From the end of the 18th century , the chemical process concept was expanded to include many phenomena in the natural sciences. Life is interpreted as a self-sustaining and organized process. Friedrich Wilhelm Joseph Schelling (1775–1854) presents the terms “process” and “ organization ” as mutually dependent. He also relates “ work ” and “ product ” or “ production ” as a “process” to one another. For Friedrich Schlegel (1772–1829) nature is a process. It replaces existing subject area boundaries of science (such as “mineral”, “vegetable”) with terms such as “product”, “process” and “ element ”.
Novalis (1772–1801) tried a theory of the “general process”. For the first time, not only the established process term of chemistry and the current one from natural philosophy should be included, but also the original, legal term. In its general process theory, the legal process can be understood as the generation of a judgment. Novalis was also the first to use the phrase "the process of history". This is interpreted as a combustion process.
At the beginning of the 19th century, Georg Wilhelm Friedrich Hegel (1770–1831) adopted the concept of process from the natural-philosophical discourse of the time and expanded its scope of meaning further. He differentiates between a “theoretical process”, meaning a process of sensual perception, and the “practical process”. Hegel globalizes and de-specifies the term by identifying it with “ movement ”. After all, he relates the concept of process to itself, speaking of the “movement of the process” on the one hand and the “processless process” on the other.
- ↑ The Adelungsche's letters can be found in many citations today.
- ^ First assignment and Latin meanings according to Kluge Etymological Dictionary of the German Language , 24th edition, 2002.
- ↑ Medieval use and expansion of meaning according to Kluge Etymological Dictionary of the German Language , 24th edition, 2002.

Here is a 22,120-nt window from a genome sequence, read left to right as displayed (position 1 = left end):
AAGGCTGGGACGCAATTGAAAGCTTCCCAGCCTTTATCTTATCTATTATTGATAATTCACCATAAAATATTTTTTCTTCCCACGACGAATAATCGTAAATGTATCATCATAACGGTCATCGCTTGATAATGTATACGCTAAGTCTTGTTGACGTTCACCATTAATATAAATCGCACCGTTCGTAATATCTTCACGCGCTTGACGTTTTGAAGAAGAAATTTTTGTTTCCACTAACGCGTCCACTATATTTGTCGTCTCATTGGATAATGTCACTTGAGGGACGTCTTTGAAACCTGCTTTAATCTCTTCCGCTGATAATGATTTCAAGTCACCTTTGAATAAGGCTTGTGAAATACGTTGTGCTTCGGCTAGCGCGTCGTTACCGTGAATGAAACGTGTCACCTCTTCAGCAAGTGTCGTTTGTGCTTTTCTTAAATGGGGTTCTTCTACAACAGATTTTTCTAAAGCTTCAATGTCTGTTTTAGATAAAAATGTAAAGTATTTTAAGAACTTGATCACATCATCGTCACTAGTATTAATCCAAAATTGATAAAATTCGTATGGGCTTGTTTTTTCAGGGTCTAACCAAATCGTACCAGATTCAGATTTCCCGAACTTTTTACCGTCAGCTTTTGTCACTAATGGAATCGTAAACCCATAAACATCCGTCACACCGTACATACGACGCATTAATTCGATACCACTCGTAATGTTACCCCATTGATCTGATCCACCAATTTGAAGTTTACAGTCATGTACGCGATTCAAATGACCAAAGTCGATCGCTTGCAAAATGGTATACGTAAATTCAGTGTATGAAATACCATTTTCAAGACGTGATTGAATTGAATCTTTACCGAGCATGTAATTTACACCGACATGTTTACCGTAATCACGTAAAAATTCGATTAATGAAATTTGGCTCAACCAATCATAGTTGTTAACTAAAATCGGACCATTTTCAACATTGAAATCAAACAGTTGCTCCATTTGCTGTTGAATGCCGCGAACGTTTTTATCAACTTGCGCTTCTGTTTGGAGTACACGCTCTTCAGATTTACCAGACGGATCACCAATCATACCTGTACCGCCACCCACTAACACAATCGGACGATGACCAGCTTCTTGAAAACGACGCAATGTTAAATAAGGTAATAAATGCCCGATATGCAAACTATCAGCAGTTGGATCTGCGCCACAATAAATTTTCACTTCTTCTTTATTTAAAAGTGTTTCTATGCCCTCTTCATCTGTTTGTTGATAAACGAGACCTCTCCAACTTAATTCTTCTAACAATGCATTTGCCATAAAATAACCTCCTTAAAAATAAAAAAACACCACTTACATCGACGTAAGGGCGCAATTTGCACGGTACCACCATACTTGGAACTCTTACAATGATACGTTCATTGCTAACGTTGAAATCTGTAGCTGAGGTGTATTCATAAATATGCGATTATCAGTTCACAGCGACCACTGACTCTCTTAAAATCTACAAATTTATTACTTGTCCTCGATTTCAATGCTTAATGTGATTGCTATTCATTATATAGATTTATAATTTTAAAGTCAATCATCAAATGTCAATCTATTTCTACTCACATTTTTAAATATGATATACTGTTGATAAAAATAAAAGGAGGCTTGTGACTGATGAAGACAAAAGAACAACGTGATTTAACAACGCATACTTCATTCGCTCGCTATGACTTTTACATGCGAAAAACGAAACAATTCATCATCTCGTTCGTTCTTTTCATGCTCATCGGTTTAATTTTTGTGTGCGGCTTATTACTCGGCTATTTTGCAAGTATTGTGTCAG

- ↑ “The trial, [...] the way in which a thing is dealt with; In what sense it is customary, especially in chemistry and after-chemistry, where the prescribed manner of bringing a chemical product to reality is usually called a process. 2. More specifically, the manner in which the cases that arise are dealt with in court. 1) Actually, where it is the order prescribed in the law, according to which cases are heard and brought to an end; the legal process. [...] 2) Figuratively, a dispute in court itself; a litigation, legal trade. [...] “ Johann Christoph Adelung: Grammatical-Critical Dictionary of High German Dialect , electronic full-text and facsimile edition based on the last edition Leipzig 1793–1801 ( online ), accessed on April 22, 2008.
- ^ "Process (Latin), process, course, development; in the legal system the legal process, the judicial procedure (litigation), [...]; also the legal rules and their scientific presentation (see criminal process, civil process); in chemistry, s. Chemical processes. ” Brockhaus. Kleines Konversations-Lexikon , Fifth edition from 1911 ( online ), accessed April 22, 2008.
- ↑ Process , Lemma in: Mackensen - Large German Dictionary , 1977.
- ↑ Siegrid Radszuweit / Martha Spalier, Knaur's Dictionary of Synonyms , Lexicographical Institute, Munich 1982. - For synonyms of terms, see there, as well as “course” and “development”.
- ↑ Duden "Etymologie" - dictionary of origin of the German language , 2nd edition, Dudenverlag, 1989.
- ^ "Natural and social sciences" in: Jürgen Mittelstraß (Ed.): Encyclopedia Philosophy and Philosophy of Science , JB Metzler, Stuttgart 1995, Lemma Prozess
- ↑ a b Jürgen Mittelstraß (Ed.): Encyclopedia Philosophy and Philosophy of Science , JB Metzler, Stuttgart, 1995, Lemma Process .
- ↑ a b c Joachim Ritter and Karlfried founder (eds.): Historical dictionary of philosophy , Schwabe, Basel, 1989, Lemma process. 3. the general concept of the philosophy of history .